The merchants focused only on their fortune and end up losing all the treasure and pleasure they had enjoyed. They paid the price with their own lives. Fred Reichheld, a management writer, elaborates the same point in his book, ‘The Ultimate Question’ and wrote if the firm is making profits, while leaving customers disgruntled, then profit generation and brand liability will have to be repaid one day. Profits earned by corporates whatever the way that the customer feels misled, mistreated, overcharged, ignored and undertreated creates bad profits. The customer will be switching to a different organisation when they fully understand the situation. Hence, in today’s context with digital transparency and enlightened customers, many companies are in danger of losing customer confidence, loyalty and brand association which would lead to an erosion of future profits. 

3. Concept of profit maximisation endangers sustainable growth

If the merchants who had earned much treasure from the mighty banyan tree had thought about future potential, they might have great opportunities to develop and build sustainable businesses. But their short-term approach destroyed everything.

Many modern organisations focus too much on maximising profits and miss the game-changing opportunities in many business arenas. There are many lessons in recent history; computer industry (mainframe to PCs), telecommunication (analogue to digital), photography (film to digital), trading (floor to online) where modern business can learn from their mistakes. It is saddening to see even at the very strategic level, top managers insist on maximising profits on each and every new strategy or innovation. This kind of psych would definitely miss the disruptive innovation as proposed by Joseph Schumpeter and lose new customers and new markets which are currently low margins but have great potential in the future.

4. Concept of 

profit maximisation weakens capacity building for the future

The greedy merchants never thought of future capacity they would have tap if the mighty banyan tree was protected, nurtured and preserved. The wise and ethical chief’s voice was not being heard by many who were dumb with ignorance and greed. If the merchant not thought of short-term profit as their goal, they would have gone into new lands and had the opportunity of building business empires.

Many modern business do deploy all resources, material, money, methods, machines and men, to maximise the profits. They forget that the future will demand totally new materials, methods and machines. Even the financing mechanism would be totally different. Employees will need different skillsets and there will be different organisation structures. If top managers focus only on maximising short-term profits, they do not have the proper mindset to build capacity for the future. If the organisation capacity is not identified and work is only for maximising profits, when the future demands such “new capacity” from an organisation, it’s too late for it to respond. 

5. Concept of profit maximisation creates uncertainty and insecurity among employees

The giant serpent and its terrifying army standing in front of the unfortunate merchants would have had created havoc among them. It had no doubt created uncertainty and insecurity among the merchant and finally the merchants paid the price with their very lives.

Even today 21st century modern organisations make the same mistake. These organisations focus on maximising profits and want to optimise employee productivity and minimise cost. So they keep on attracting cheap labour by outsourcing so-called ‘non-core functions’ and recruit low-paid interns and students on a temporary basis. These corporates forget the moral sentiment proposed by Adam Smith centuries ago to enrich and sustain society which is even driven by profits. Whenever an economic downturn is being experienced, the very corporates are the first to ‘downsize’ or ‘right size’ their labour forces by mass laying off of thousands of employees. The concept of maximising profits breeds social inequality and social injustice and leads to social unrest at a national level. Do modern corporates expect employees to be motivated, engaged in business and loyal to organisation in such a context?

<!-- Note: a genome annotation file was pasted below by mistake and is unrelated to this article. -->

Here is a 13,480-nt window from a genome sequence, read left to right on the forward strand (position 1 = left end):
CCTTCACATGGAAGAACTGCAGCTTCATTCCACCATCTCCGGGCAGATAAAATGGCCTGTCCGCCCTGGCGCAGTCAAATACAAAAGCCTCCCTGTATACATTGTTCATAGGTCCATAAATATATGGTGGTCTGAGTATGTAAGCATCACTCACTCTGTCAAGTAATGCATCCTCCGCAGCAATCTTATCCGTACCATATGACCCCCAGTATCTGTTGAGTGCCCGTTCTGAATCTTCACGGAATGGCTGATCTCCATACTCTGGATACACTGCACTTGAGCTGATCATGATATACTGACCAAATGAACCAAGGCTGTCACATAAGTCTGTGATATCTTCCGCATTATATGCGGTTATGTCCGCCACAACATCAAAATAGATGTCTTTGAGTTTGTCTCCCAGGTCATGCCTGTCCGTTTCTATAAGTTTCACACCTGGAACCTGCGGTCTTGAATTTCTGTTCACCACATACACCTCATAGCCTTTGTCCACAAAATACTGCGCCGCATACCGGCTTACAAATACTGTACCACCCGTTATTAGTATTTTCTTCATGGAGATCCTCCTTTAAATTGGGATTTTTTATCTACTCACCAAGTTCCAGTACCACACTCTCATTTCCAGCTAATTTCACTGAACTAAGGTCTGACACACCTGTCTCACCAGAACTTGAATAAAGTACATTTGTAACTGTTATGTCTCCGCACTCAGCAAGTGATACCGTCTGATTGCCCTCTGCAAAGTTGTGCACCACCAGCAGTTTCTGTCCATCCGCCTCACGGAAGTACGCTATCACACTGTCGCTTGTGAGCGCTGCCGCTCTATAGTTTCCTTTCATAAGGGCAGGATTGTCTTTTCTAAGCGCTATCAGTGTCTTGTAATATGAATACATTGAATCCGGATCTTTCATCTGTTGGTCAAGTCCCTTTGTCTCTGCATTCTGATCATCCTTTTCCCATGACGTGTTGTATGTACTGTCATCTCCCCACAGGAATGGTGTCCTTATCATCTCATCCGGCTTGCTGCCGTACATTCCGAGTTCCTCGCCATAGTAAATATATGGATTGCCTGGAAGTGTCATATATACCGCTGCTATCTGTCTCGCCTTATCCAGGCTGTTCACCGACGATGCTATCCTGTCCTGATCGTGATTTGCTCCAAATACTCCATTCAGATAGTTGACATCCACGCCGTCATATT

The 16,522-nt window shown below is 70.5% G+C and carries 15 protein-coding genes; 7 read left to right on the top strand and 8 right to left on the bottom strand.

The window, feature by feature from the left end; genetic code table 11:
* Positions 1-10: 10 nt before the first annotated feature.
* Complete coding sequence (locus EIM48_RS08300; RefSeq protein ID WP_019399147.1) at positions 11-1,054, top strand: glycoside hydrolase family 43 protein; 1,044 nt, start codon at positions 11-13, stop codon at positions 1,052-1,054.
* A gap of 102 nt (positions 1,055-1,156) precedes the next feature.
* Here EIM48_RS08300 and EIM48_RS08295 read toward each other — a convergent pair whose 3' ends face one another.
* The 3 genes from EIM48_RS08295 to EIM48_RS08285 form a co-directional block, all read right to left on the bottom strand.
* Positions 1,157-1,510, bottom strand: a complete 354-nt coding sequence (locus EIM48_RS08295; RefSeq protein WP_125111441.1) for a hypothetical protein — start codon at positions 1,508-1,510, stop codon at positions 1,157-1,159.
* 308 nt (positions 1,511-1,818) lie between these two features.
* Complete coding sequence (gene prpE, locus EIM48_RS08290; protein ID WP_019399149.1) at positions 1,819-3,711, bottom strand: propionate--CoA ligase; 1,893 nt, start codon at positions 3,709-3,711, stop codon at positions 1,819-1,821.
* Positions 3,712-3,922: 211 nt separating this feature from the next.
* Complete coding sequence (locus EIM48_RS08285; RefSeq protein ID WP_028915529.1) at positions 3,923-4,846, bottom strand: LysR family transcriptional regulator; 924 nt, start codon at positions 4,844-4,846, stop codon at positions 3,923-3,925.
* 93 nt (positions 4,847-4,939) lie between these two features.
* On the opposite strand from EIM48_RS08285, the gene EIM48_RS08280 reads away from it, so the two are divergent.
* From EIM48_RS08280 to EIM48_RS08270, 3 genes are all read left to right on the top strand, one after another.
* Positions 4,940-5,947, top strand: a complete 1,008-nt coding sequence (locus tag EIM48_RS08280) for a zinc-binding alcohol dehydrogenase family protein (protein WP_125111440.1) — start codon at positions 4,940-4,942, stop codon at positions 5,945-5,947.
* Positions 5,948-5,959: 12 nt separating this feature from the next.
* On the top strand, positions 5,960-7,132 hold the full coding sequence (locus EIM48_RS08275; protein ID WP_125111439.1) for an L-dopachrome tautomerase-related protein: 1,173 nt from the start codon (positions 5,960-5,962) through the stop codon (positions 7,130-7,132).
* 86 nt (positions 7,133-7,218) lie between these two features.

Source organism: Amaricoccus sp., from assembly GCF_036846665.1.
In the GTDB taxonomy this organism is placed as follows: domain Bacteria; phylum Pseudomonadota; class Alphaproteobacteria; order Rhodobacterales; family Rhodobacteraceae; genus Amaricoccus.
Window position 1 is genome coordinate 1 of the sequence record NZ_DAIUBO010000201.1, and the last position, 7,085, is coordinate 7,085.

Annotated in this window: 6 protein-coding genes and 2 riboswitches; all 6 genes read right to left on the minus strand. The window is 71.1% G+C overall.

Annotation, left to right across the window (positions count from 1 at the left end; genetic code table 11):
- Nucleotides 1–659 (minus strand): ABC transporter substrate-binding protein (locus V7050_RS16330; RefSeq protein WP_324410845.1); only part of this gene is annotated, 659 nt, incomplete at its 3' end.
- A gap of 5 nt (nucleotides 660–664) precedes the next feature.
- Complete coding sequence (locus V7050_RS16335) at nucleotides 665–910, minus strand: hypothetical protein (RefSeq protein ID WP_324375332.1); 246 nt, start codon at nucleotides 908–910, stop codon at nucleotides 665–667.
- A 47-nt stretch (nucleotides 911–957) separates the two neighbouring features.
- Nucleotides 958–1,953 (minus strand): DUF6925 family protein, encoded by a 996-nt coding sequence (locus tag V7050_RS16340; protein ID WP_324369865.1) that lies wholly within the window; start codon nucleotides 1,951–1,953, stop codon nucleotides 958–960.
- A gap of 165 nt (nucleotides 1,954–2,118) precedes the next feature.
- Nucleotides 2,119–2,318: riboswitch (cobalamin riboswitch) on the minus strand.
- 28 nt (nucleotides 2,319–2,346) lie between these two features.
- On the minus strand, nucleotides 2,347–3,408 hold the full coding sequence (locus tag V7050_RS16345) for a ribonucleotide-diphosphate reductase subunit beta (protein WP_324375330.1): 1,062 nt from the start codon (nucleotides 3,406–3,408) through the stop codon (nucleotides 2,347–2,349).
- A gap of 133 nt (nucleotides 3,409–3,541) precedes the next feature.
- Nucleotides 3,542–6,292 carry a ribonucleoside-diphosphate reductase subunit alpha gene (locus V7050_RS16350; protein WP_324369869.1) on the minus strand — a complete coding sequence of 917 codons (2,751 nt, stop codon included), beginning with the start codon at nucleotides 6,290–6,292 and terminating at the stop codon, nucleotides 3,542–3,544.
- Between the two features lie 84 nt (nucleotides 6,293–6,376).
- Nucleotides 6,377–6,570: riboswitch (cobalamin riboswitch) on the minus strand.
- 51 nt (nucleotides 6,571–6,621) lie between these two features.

The way forward

It is imperative for modern organisations to understand that the concept of profit and shareholder value maximisation would not ensure nor endure the sustainability of the very organisation. As Joseph Bragdon (2006) proposed in his book titled ‘Profits for Life,’ organisations that aim to profit for life must respect life; for them profit is not a primary goal, but a means to higher ends of service. They think and behave in ways that continually affirm life from their corporate vision and values, the ways they are organised and managed. Their operating leverage resides in their capacity to inspire a new breed of organisations, attract the most loyal employees, strategic partners and customers as well as investors. These new organisations will be radically different from the corporates whose priority goals are to maximise profits and shareholder value. These new breed of corporates focuses on people and thinks holistically, since their prime focus is wellbeing of the larger living system.

Bill Gates, one of the most admired business leaders in the modern world, has contributed immensely to the concept of profits for life through his foundation and was able to get the support of many like minds such as veteran Warren Buffet as well as new billionaires such as Mark Zuckerberg. Gates explained his philanthropic ideology at the World Economic Forum 2008 as: “Some people might object to this kind of market-based social change, arguing that if we combined sentiment with self-interest, we will not expand the reach of the market, but reduce it. Creative capitalism takes this interest in the future of others and ties it to our interest in our own fortunes in a way that helps advance both.”

It’s time for our own corporate world and local billionaires to rethink beyond their fancy CSR projects and charity work, and have a holistic business approach, focusing on the wellbeing of the larger living system. Especially a country like ours demands our corporate leaders to go beyond the concept of maximising profit and shareholder value and contributing to society at large by removing socioeconomic barricades such as injustice, inequality and insecurity. Are our corporate and local billionaires ready to contribute towards creative capitalism as Bill Gates?



[The writer is a senior banker in a leading private commercial bank with close upon three decades of experience in Sri Lanka and overseas in branch banking, retail, SME and commercial lending, business strategy and adopting the balanced scorecard as a performance management tool. He is an Associate of the Institute of Bankers of Sri Lanka; a Chartered Marketer of the Chartered Institute of Marketing (CIM), UK, and a Certified Management Accountant of the Certified Management Accountants (CMA), Australia.]